OMZS, by which I mean that one person attended. Andrew's a regular and so, since there was only two of us, we sat and talked for and hour and a half. That's right, we didn't chant or meditate, we just sat and talked. That was our practice for the evening. It's what my teacher would call sangha building, and that's exactly what we were doing.
And it was damn good practice.
We talked about all sorts of things--film, writing, my book project for the summer, a film he is directing, Buddhism, and of course Zen. A reoccurring theme in our conversation was Zen practice--in particular, what is it?
For me as a Zen priest and a member of the Five Mountain Zen Order, practice is whatever you are doing right now. Wherever you are, that's your practice. Let go of all attachments and engage this moment wholeheartedly. Period. That's it.
When you're mowing the lawn, mow the lawn; don't dilly dally in fantasy land (yes, that's right, I said "dilly dally"), entertaining fantasies. When you're driving, just drive; when you're driving and listening to the radio, drive and listen to the radio.
When you're meditating, just meditate. But by no way does that mean that Zen is limited to the cushion. The cushion is fertile soil for our practice, but the true field is our lives. If we can't embody, live, Zen practice, then what are we really engaged in?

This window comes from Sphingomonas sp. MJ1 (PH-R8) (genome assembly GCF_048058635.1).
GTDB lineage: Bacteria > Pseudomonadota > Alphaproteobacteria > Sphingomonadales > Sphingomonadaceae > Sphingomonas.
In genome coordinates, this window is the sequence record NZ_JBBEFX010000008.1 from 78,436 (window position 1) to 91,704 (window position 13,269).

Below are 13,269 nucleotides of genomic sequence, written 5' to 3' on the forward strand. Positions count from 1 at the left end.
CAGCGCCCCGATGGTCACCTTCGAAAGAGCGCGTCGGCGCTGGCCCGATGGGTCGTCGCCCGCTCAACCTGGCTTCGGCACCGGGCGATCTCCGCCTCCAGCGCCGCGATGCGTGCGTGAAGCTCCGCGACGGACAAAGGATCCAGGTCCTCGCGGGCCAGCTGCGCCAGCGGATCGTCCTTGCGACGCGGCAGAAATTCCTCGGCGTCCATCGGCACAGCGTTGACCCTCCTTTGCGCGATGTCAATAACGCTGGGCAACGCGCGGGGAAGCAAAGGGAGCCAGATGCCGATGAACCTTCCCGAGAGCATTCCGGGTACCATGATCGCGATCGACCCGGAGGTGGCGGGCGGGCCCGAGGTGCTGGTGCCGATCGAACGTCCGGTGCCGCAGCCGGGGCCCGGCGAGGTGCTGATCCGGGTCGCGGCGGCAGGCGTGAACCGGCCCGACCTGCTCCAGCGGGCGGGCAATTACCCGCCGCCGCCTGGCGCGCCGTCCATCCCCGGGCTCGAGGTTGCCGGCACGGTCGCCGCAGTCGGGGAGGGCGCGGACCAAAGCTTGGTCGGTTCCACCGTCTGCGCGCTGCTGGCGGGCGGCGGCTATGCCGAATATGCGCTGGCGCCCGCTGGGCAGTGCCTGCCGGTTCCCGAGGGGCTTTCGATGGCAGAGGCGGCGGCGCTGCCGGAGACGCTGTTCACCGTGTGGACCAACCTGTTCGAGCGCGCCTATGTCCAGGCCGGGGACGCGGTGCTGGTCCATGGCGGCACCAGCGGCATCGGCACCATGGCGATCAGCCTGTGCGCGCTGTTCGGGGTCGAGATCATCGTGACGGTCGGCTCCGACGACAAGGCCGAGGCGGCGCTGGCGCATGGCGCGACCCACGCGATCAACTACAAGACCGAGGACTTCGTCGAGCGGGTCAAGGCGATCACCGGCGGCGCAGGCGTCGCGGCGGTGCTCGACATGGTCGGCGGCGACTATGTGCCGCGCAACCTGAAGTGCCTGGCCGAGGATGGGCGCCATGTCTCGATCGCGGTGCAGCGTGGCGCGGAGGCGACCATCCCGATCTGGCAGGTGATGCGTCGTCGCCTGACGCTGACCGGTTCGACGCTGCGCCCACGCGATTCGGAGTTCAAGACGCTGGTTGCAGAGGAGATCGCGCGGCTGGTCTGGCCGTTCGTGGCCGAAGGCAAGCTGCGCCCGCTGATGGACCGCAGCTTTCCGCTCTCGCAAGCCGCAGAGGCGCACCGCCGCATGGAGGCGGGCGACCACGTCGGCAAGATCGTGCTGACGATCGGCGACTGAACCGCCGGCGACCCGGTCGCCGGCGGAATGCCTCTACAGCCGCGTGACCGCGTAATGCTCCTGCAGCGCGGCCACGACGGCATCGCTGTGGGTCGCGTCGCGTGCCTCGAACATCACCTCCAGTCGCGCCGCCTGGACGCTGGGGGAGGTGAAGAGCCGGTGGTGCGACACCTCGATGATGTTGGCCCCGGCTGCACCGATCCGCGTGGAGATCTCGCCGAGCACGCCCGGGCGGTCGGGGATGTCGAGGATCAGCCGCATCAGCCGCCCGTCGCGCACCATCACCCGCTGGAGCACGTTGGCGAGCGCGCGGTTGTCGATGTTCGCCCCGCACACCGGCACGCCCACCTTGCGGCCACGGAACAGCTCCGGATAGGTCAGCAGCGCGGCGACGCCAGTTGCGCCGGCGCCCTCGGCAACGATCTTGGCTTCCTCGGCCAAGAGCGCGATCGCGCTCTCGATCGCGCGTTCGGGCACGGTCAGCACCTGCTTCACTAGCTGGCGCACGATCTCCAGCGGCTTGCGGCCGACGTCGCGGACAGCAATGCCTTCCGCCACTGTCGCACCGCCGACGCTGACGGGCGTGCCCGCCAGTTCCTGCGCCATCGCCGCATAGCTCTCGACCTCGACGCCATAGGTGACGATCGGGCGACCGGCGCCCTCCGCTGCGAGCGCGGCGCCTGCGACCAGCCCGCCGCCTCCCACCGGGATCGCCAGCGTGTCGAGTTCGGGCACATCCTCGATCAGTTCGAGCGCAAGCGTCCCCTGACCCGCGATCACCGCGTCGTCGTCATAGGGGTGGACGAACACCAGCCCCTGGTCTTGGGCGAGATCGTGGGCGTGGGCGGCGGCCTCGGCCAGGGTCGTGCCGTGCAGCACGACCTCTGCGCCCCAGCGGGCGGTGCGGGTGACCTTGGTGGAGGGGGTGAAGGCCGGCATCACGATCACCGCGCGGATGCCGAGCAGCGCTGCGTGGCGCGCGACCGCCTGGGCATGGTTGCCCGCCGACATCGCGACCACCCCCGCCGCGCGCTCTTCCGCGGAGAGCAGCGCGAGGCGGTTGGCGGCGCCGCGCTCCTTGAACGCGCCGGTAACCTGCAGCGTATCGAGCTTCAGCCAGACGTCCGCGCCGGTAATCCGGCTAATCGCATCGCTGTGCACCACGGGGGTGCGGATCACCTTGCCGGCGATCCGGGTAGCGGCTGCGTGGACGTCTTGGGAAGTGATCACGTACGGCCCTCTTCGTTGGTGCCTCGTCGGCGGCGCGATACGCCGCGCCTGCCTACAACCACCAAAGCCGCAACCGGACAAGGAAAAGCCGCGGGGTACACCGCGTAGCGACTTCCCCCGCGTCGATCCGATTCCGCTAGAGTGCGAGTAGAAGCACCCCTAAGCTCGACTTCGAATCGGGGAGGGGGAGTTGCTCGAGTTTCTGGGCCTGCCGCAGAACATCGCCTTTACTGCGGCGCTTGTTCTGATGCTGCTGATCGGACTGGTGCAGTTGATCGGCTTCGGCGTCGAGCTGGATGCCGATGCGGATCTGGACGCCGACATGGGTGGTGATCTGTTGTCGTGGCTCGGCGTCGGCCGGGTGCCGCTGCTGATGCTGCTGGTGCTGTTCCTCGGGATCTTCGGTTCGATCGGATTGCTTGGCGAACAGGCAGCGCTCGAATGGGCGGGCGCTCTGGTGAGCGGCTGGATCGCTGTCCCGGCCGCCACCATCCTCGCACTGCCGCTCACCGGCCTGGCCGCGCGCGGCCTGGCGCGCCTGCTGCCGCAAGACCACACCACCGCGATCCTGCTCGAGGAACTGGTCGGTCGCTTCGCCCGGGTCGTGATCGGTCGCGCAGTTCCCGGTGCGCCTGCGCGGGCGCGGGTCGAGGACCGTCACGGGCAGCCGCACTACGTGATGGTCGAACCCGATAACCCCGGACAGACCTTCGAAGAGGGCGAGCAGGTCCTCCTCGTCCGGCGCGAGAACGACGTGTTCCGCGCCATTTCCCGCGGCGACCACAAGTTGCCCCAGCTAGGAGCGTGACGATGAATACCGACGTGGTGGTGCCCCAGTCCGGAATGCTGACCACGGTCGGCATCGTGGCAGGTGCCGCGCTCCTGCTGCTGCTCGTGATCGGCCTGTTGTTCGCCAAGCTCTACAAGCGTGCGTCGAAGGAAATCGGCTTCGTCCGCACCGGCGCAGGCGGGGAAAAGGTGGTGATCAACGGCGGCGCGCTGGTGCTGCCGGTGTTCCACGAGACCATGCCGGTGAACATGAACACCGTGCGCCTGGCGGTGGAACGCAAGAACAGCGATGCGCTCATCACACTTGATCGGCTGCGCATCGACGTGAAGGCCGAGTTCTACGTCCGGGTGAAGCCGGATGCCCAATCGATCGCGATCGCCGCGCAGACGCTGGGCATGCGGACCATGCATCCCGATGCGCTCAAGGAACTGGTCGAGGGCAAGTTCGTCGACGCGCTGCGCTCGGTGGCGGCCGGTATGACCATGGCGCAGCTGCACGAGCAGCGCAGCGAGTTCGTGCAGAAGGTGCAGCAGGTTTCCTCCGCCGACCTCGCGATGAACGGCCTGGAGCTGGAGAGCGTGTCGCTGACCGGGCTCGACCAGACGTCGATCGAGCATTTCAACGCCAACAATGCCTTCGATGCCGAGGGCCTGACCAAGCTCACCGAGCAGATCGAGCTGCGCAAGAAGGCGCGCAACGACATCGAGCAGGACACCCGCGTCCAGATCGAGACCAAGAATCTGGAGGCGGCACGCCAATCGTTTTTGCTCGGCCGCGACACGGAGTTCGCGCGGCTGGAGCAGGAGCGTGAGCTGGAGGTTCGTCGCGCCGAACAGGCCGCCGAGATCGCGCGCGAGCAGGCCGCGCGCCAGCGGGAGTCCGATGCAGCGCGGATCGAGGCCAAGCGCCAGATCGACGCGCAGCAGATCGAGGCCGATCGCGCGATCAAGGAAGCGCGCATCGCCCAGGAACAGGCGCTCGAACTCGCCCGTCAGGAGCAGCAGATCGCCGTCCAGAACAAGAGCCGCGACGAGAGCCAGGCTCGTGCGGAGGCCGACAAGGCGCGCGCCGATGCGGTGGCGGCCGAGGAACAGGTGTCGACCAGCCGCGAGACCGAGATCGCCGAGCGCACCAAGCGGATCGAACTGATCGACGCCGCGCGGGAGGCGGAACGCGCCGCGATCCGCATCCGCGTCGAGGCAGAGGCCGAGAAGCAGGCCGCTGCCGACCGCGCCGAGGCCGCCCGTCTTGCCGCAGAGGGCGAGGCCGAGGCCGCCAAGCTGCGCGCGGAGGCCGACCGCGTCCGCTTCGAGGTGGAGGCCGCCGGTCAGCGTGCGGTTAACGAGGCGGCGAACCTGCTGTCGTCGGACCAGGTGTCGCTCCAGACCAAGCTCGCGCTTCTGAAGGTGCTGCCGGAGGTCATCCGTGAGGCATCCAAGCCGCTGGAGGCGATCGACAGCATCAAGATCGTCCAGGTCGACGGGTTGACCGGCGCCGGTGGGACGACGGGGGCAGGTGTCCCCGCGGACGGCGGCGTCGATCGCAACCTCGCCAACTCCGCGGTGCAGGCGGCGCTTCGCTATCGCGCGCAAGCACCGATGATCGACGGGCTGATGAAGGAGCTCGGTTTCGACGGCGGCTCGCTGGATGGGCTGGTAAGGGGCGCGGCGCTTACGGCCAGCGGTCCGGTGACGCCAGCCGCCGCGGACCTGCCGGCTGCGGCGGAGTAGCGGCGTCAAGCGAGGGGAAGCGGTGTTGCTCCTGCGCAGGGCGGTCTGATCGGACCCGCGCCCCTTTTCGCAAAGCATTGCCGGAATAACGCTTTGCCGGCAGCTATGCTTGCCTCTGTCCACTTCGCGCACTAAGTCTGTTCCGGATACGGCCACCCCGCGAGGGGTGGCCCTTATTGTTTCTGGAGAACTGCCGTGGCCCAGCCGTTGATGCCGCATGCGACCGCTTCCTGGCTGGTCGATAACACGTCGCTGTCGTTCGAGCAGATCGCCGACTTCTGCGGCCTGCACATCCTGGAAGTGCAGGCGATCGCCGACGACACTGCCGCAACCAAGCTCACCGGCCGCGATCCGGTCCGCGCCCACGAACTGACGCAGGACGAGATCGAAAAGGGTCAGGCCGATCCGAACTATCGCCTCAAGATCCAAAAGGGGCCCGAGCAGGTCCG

One point that I raised during the conversation was our attachment to sitting meditation itself. This is a thorny issue. We can easily get caught by our expectations of what Zen or practice is, or especially, is not.
To that I say, don't make anything; just go straight. That's a popular expression of Zen Master Seung Sahn, and one of my personal favorites. It means, let go of it all--what we think life, or Zen, or spirituality is or should be, and just practice.
As a father and husband, there are days where my familial responsibilities do not allow me to meditate. That's when I feel all itchy and anxious inside, I suppose like obsessive people do when they can't act on their impulses. So my practice at that moment is not meditating.
And to be perfectly honest, it's a great teacher. It teaches me that I need to let go of all of my attachments, including Zen and seated meditation itself.
For if Zen is about letting go of everything, then that must apply to Zen itself.
On Sunday night our practice was talking. Right now my practice is writing. Soon it will be teaching, and tonight it will be sitting meditation. Or maybe not. But if I can't meditate, then that's my practice--not meditating.
Image borrowed from Creative Commons flickr user: Matthew Knott.